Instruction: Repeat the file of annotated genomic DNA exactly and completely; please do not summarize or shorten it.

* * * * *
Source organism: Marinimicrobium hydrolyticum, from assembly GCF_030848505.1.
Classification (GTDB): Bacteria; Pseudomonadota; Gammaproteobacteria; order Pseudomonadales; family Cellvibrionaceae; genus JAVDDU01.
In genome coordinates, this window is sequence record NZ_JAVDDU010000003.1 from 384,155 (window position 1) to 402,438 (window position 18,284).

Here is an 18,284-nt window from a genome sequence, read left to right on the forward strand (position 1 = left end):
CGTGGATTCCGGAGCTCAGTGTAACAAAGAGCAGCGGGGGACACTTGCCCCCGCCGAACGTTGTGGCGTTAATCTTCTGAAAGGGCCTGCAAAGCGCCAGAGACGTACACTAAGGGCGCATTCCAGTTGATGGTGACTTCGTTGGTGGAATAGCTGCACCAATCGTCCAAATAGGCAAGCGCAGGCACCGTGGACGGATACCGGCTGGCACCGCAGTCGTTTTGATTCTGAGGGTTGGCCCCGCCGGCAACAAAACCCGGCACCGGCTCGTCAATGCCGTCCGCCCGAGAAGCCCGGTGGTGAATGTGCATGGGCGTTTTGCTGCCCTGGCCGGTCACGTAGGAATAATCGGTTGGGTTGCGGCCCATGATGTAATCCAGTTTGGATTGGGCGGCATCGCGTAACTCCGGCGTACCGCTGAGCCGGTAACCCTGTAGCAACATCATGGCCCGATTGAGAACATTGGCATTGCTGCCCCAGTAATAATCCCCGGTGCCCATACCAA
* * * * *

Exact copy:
Source organism: Marinimicrobium hydrolyticum, from assembly GCF_030848505.1.
Classification (GTDB): Bacteria; Pseudomonadota; Gammaproteobacteria; order Pseudomonadales; family Cellvibrionaceae; genus JAVDDU01.
In genome coordinates, this window is sequence record NZ_JAVDDU010000003.1 from 384,155 (window position 1) to 402,438 (window position 18,284).

Here is an 18,284-nt window from a genome sequence, read left to right on the forward strand (position 1 = left end):
CGTGGATTCCGGAGCTCAGTGTAACAAAGAGCAGCGGGGGACACTTGCCCCCGCCGAACGTTGTGGCGTTAATCTTCTGAAAGGGCCTGCAAAGCGCCAGAGACGTACACTAAGGGCGCATTCCAGTTGATGGTGACTTCGTTGGTGGAATAGCTGCACCAATCGTCCAAATAGGCAAGCGCAGGCACCGTGGACGGATACCGGCTGGCACCGCAGTCGTTTTGATTCTGAGGGTTGGCCCCGCCGGCAACAAAACCCGGCACCGGCTCGTCAATGCCGTCCGCCCGAGAAGCCCGGTGGTGAATGTGCATGGGCGTTTTGCTGCCCTGGCCGGTCACGTAGGAATAATCGGTTGGGTTGCGGCCCATGATGTAATCCAGTTTGGATTGGGCGGCATCGCGTAACTCCGGCGTACCGCTGAGCCGGTAACCCTGTAGCAACATCATGGCCCGATTGAGAACATTGGCATTGCTGCCCCAGTAATAATCCCCGGTGCCCATACCAA